To read these poems is to know without doubt that it’s no cliché: vulnerability is indeed strength – and strength, when given language, becomes a call to action. Fearless and unflinching, The Things a Body Might Become is both an ardent call to action and an action in and of itself. This collection leads the reader to do what is perhaps the most important work a person can do: to think – and think, and think again – about their actions and ideas, their betrayals and beliefs. In harrowingly gorgeous language, DiGiorgio examines the best and worst of what we make, do, and experience in our human bodies – love and lust, bullets and babies, harm and healing – with the valiant persistence and merciful patience necessary to lead us to understand and to see ourselves and our neighbors as human.
—Emma Bolden, author of medi(t)ations (Noctuary Press, 2016) and Maleficae (GenPop Books, 2013).
“Your manager / warns you: Please wear your uniform tomorrow. This is the last time I’m going to ask.” These lines from the title poem of Emari DiGiorgio’s bold debut collection The Things the Body Might Become are emblematic of the work as a whole. DiGiorgio tries on selves, the way one tries on clothes, and there is nothing more human than her discomfort with how they fit. As it turns out, the things a body might become include “An anvil, a bottle of bleach, a basketball,” or a container full of matchbooks. But what it becomes will not be contained or controlled — it is egregiously out of uniform — and I cheer on this poet, this voice, this body, as I make my way through this stellar book of poems.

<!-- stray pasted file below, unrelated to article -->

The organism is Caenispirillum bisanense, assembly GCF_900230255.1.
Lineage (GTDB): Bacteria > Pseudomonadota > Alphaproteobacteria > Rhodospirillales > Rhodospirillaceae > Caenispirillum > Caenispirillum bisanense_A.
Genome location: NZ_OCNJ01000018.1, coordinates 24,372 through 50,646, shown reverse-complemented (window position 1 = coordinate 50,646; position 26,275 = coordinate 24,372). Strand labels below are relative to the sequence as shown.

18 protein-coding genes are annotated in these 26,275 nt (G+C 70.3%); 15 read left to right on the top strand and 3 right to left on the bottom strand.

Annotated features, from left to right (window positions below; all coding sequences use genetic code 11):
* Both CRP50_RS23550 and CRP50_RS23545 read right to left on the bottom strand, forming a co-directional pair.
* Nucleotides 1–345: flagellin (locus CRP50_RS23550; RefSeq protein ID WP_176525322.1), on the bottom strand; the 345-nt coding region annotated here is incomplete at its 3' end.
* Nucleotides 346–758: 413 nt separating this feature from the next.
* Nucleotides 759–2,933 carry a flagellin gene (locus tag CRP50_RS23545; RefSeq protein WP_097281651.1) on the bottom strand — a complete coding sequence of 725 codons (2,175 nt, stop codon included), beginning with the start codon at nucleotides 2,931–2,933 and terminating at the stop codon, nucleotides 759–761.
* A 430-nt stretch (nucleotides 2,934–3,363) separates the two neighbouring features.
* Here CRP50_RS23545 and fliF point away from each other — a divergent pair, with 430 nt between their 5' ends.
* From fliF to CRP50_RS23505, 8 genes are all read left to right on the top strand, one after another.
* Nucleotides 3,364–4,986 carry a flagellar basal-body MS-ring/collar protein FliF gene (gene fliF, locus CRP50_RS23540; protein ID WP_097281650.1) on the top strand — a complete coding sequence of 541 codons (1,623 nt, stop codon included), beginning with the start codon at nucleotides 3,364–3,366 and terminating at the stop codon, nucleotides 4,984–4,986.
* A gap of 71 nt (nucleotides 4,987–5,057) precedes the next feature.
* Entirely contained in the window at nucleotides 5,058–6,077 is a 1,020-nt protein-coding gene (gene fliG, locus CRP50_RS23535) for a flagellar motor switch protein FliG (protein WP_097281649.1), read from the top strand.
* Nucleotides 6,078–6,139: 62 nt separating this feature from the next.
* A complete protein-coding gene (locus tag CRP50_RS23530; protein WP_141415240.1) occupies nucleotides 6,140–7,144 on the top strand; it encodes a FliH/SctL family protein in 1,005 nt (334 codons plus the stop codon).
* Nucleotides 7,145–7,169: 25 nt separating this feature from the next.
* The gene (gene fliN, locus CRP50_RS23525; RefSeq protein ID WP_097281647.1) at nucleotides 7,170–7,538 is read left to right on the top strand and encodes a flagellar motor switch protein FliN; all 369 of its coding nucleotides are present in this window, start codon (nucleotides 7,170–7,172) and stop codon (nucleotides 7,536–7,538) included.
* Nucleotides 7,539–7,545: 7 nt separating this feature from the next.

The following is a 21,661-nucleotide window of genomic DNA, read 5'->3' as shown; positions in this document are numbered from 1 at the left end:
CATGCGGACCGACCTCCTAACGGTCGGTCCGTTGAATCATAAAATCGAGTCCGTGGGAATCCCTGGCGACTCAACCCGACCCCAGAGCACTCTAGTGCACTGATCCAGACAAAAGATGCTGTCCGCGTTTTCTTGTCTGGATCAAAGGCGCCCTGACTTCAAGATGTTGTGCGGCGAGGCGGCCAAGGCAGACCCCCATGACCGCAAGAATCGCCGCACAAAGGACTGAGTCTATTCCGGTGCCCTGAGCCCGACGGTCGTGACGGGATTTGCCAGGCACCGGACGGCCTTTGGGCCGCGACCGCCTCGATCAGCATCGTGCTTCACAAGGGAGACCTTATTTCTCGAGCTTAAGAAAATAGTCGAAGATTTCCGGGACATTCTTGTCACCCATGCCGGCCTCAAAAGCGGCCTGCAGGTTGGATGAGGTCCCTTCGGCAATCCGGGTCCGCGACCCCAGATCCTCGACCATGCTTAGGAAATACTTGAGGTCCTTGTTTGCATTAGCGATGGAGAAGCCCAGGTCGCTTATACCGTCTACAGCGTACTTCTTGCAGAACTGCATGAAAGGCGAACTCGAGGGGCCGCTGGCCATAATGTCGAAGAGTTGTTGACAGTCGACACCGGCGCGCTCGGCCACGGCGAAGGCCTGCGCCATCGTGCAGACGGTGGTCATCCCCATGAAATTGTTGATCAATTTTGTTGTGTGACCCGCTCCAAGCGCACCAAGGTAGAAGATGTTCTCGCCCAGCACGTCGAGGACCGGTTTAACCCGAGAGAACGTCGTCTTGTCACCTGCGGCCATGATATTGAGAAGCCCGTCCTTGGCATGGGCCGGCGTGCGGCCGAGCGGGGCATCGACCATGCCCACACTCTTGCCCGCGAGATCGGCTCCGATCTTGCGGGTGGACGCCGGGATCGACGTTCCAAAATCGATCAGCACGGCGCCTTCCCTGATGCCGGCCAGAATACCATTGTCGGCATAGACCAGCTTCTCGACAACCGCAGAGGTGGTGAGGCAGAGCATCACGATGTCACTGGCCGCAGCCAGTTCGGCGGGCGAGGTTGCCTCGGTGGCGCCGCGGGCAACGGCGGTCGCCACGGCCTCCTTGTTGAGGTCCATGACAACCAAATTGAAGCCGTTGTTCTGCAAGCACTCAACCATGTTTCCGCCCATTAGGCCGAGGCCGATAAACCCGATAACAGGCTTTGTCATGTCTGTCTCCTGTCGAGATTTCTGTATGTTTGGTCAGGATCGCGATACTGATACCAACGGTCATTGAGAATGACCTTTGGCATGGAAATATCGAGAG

—Karen Craigo, author of No More Milk (Sundress, 2016) and Passing Through Humansville (Sundress, 2018)
Emari DiGiorgio asks “when does a girl learn to make a fist?”—a question that is echoed throughout the entirety of The Things a Body Might Become. This is a question that is still being answered in new ways across the globe. The Things a Body Might Become is a voyage around the world, which is another way to say it is a trip through the turmoil of inhabiting the feminine. These poems actively reject the notions of silence and shame that surround gendered violence, while at the same time becoming a tug-of-war that consistently reminds readers how living as anything other than the cis-male default offers little to no protection in the world “[because] a smile is provocation.” DiGiorgio masterfully centers what it is to live in a world hinged on gendered violence while providing lyrical, narrative arcs that carry readers across space and time.
—Caseyrenée Lopez, author of i was born dead (Black Magic Press, 2018)